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par18

Member Since 02 Oct 2005
Offline Last Active Sep 11 2008 06:16 AM
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Posts I've Made

In Topic: Should I Do A Self-diagnosis Experiment?

31 July 2008 - 07:18 AM

Yes. I don't have health insurance and I have a hard time getting involved with the Western medicine runaround except in the event of an life-threatening emergency. I figured I'd start with the most basic step by simply eliminating what I think is causing the issues. It certainly won't hurt me, and if the results are obvious then gluten-free is the solution. If nothing changes, then it's on to Plan B, whatever that may be.


This has been my position exactly since I was diagnosed over 3 years ago. If a person does the gluten-free diet correctly only a couple of things will happen and none will be bad. One it will work, two it will not (and then it is on to your plan B without money spent on testing ) or three it will help to the extent that if something else is wrong it may allow this to become more apparent. The worst thing someone can do is to go about the diet in a less than 100% fashion (lack of knowledge or willpower) and then it will can make diagnosing anything almost impossible. Take it one step at a time. If gluten is only one of multiple issues then control that portion and move on the the next step. If it appears after being on the diet that it "is" the culprit then decide whether or not to go back to eating it and trying to get a diagnosis. Like I have said before then you know you are traveling in the right direction. This way "you" will control the process without putting it into the hands of the health care profession whose track record on diagnosing this condition (about 3%) leaves something to be desired.

Tom

In Topic: Enterolab Tests

30 July 2008 - 07:24 AM

What can Enterolab testing really tell you? I already know we are "sensative" to gluten. My N.D. recommended the full panel after getting neg. blood work. I'm not sure why I should spend the money.


I could not agree more. Why get a full panel with negative blood work? The only test that really matters is your response to gluten or anything else for that matter. If you are sure that you have a problem whenever you consume something then what other proof do you need. On the other hand if you cannot handle family members, friends etc. questioning your lifestyle change based on "your" findings then you might consider another approach. Personally I could care less what anyone else thinks about what I may eat or drink as long as it makes me feel fine. Insurance, school needs for children etc. are factors others consider when facing this decision (further testing). If you are sure that gluten is a factor in your health I would try to find a doctor who might give me a diagnosis based on diet response which would help in being able to request gluten-free for you and your family in the future. I hope this helps.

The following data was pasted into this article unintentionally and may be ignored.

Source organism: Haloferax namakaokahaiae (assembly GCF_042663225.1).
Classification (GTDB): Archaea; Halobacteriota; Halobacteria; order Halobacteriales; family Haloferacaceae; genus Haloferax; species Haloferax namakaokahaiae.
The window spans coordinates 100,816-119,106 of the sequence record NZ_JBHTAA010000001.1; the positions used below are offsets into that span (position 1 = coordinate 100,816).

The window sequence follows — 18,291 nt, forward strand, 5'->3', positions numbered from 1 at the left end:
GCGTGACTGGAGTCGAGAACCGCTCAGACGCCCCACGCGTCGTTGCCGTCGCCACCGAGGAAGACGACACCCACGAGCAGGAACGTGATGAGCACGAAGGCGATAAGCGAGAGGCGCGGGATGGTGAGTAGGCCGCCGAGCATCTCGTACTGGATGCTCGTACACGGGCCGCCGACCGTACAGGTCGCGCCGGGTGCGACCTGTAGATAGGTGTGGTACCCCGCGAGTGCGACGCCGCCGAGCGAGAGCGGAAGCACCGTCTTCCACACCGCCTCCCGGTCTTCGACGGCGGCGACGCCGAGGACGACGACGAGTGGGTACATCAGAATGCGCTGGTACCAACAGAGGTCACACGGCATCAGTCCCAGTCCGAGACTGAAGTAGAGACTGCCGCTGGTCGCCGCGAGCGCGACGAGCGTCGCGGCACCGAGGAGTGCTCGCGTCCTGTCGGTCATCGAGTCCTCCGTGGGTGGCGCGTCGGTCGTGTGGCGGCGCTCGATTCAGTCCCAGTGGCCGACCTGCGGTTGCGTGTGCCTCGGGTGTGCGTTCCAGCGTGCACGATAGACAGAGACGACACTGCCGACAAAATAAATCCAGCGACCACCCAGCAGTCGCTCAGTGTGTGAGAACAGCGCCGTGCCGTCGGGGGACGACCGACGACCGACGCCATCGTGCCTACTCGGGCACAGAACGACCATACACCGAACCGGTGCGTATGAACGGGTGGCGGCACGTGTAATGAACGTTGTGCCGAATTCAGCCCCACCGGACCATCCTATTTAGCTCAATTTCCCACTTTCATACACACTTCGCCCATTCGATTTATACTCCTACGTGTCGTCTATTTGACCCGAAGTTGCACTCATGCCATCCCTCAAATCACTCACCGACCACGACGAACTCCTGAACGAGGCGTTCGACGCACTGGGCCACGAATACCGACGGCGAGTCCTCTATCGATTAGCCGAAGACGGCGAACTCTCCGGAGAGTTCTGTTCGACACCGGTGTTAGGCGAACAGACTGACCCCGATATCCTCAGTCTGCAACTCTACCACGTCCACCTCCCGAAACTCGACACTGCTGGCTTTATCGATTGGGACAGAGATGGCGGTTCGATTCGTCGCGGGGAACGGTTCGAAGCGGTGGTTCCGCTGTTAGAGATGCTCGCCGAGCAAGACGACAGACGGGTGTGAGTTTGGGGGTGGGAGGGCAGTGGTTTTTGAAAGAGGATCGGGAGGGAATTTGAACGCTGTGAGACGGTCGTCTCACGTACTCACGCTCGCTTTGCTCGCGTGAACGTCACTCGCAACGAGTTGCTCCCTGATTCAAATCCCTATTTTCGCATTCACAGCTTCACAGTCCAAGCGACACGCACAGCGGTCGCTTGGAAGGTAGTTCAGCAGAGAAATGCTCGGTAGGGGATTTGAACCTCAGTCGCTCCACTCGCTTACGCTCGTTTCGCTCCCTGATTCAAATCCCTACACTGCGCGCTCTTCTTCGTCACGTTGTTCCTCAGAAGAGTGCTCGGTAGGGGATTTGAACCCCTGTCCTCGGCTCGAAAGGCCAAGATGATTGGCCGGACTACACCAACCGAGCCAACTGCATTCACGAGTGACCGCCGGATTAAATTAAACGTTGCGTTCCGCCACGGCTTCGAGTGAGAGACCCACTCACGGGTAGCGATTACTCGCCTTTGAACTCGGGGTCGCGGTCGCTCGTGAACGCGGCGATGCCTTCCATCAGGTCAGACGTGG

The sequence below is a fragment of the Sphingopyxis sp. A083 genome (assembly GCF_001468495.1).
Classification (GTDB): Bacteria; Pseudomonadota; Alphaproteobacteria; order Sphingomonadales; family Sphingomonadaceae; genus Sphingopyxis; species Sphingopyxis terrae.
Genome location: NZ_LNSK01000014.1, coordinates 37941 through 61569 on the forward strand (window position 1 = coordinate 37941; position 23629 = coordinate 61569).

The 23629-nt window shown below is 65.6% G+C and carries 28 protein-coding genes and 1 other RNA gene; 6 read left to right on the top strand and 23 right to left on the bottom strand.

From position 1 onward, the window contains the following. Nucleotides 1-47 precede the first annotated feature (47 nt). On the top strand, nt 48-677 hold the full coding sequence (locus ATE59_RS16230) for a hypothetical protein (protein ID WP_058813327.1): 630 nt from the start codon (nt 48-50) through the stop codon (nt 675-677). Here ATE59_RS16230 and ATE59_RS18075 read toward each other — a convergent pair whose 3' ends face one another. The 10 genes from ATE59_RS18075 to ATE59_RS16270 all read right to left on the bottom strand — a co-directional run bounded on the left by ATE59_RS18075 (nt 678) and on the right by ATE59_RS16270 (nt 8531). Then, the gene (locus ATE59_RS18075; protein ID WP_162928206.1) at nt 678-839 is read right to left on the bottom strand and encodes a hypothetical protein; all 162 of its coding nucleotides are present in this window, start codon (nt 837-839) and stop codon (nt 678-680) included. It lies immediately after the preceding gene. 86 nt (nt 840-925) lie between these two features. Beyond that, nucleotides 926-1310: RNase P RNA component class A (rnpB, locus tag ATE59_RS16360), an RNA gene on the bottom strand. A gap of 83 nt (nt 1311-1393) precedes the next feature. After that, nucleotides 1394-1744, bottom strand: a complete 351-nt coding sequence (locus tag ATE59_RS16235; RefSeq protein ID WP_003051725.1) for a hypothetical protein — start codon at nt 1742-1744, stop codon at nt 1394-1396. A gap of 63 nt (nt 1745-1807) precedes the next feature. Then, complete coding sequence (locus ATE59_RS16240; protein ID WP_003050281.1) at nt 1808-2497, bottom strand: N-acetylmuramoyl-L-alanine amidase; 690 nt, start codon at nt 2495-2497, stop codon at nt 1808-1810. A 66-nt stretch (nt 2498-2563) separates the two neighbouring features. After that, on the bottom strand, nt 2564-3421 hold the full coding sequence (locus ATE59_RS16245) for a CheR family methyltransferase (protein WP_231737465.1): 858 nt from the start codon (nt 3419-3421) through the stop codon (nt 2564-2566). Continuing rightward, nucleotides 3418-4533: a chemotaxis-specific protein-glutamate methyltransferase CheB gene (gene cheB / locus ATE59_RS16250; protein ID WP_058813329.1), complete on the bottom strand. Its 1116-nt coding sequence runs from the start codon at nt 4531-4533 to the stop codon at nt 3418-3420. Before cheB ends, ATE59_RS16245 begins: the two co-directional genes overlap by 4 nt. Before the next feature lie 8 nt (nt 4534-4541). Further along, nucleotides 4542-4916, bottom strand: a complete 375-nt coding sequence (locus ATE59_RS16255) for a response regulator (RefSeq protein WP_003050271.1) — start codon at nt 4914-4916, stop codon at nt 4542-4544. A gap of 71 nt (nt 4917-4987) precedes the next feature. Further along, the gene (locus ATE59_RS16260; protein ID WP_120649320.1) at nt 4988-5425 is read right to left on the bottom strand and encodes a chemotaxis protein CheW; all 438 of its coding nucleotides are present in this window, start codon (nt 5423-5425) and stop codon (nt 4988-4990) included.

Tom

In Topic: Do I *really* Have To Get A New Toaster?

19 July 2008 - 06:24 PM

I was in the same position when I started the diet. We had a pretty expensive toaster and I decided to try to clean mine. I used an air compressor and completely blew out all four slots with the bottom removed. Only gluten-free bread was used after that and in the 3 plus years since I have had no symptoms. I guess it would depend on the individual and how sensitive he or she may be. For the most part we bring very little gluten in the home and if it does happen it is "isolated" until consumed. We also did not replace all the wooden or non-stick items but rather clean and not expose them to gluten again. I was a biopsy confirmed Celiac with the classic symptoms so I know I will react to exposure to gluten. So far so good.

Tom

In Topic: Do Celiacs Have A Weaker Immune System?

21 May 2008 - 04:44 PM

I think something like this varies with the individual. I for one have not had so much as a cold in the past three years since going gluten free. A couple of times I thought I was beginning to feel the effects of a "bug" but nothing has lasted more than about 24 hours. I feel as though my immune system is stronger than the average person since it is no longer reacting to "gluten exposure".

Tom

In Topic: Would You Get Tested?

08 May 2008 - 03:59 PM

Unfortunately I still believe the majority of the doctors out there don't understand the cause/effect of gluten intolerance enough to make a diagnosis based on diet response. That said I for one would like to have known that a diet change was a possibility for my years of symptoms. Even if I might not have gone or stayed on the diet at least I would have known the doctor was thinking it (Celiac) was a possibility. The only way I think real progress will be made as far as early diagnosis and treatment is if more people like yourself prove through diet response that your problem is related to something yhou are eating. I for one applaud anyone who has the knowledge and willpower to give the diet a chance and if successful be satisfied with the results and get on with their life. Whether you spend a lot of money on testing or "figure" it out for yourself the treatment is still the same. Good luck.

Tom